Children and the elderly don’t have the strong immune system most others have. When an illness sweeps across the country, they are often the most affected. This is why it’s incredibly important to make sure your child has his or her flu vaccination as early as possible. Last year, 85 percent of the children who died from the flu were unvaccinated and one unvaccinated child has already died this year. These are heartbreaking statistics, but hopefully we can reduce this through education and awareness.
If there are two things I know, it’s that most kids aren’t overly fond of shots and vaccinating your kids for flu season is incredibly important. This can be a tough balancing act when it comes time to take your needle-shy kiddo to the doctor to protect him or her from the flu each year. It is especially tough during flu seasons like 2016-2017 and 2017-2018, when it was determined that the FluMist nasal spray shouldn’t be used because it was ineffective. This year, though, the Advisory Committee on Immunization Practices (ACIP) voted 12 to 2 to return the nasal spray to the Centers for Disease Control and Prevention’s list of recommended vaccines for the 2018-2019 flu season. The committee stopped short of explicitly recommending the nasal spray, however, and will instead let providers and patients decide if they’ll use it instead of traditional flu shots.
Temperatures in Houston have already exceeded 100 degrees with humidity factored in. During the summer, it’s incredibly important to stay vigilant when it comes to leaving children in the car. According to the U.S. Department of Transportation’s National Highway Traffic Safety Administration, on average, one child dies from heatstroke in a vehicle nearly every 10 days in the United States. In 2017, there were 42 accidental heat-related car deaths in the United States, and seven of those were in Texas.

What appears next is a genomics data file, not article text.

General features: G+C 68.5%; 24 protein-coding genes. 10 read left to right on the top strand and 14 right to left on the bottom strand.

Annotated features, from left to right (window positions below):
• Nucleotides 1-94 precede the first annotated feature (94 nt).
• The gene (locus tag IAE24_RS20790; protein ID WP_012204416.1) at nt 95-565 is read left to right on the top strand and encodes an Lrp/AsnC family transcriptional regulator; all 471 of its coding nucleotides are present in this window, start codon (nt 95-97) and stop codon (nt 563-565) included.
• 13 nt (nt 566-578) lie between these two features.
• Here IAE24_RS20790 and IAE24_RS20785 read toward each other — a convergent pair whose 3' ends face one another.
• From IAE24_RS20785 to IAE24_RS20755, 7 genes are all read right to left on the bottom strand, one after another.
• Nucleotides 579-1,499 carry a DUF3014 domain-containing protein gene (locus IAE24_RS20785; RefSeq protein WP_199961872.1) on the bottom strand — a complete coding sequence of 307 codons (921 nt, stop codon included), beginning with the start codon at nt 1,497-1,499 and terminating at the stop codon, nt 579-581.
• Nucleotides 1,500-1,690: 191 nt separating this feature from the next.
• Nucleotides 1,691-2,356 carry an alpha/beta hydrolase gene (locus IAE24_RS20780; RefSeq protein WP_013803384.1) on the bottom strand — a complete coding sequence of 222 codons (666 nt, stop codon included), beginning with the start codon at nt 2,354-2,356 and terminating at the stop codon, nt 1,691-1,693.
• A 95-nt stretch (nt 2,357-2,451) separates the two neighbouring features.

The Human Papillomavirus (HPV) is a sexually transmitted virus that, according to the Centers for Disease Control and Prevention (CDC), affects about 27 percent of the female population ages 14 to 19, and 50 percent of the population ages 20 to 24. The virus has several different strands all of which carry varying degrees of risk. Basically, almost everyone will be exposed to it at some point.
A lot of parents are reticent to get their children a flu shot this late in the season because of the belief that we’re almost at the tail end of it and cases of the flu are tapering off. While this might be true for past years, when the season hit its peak by February and tapered off, this is not true for the season we’re currently in. The 2017-2018 flu season continues to rage on, showing no signs yet of slowing down. In fact, the Centers for Disease Control (CDC) says there are some signs the flu will continue to get worse.
There’s a lot of misinformation about vaccines, and parents often have questions about their childrens’ immunizations – including the flu vaccine. As many of you may know, this year’s flu season has already started and will begin ramping up. Let's meet some of your questions head-on. Here are eight things parents need to know about the 2017 flu vaccine.
Bumps and bruises and splinters – oh my! It’s that time of year again! School started, the weather is getting cooler and kids are able to get outside for recess. In fact, when I ask my patients what their favorite subject in school is, “recess” is usually the answer. This is the time of year I start seeing an upswing in playground accidents. Here are some of the most common accidents I see and ways to treat them.
We’ve all had nightmares, but do you know what a night terror is? Common in children, night terrors can be a source of stress and sleepless nights for your kids and you. Let’s talk about how to deal with them.
Topics: night terrors
Does your child sleepwalk? You’re not alone. In fact, sleepwalking is quite common in children until they reach their teen years.
Sleepwalking, or somnambulism, usually is nothing to worry about. It almost always disappears on its own, but there are some things you can do in the meantime.
Every day, millions of parents across the United States wake their children up, get them dressed and send them out the door to school with their lunches. And every day, about 30,000 kids come home in the afternoon with a few extra friends: head lice. While your first reaction to lice is to recoil, remember that lice do not transmit diseases like mosquitoes or ticks and are relatively harmless. Lice is common among children and does not represent bad hygiene. Because the transmission of head lice seems to increase during the wintertime, when children sometimes share headwear, here are some things you might need to know about lice as the temperature starts slowly dropping.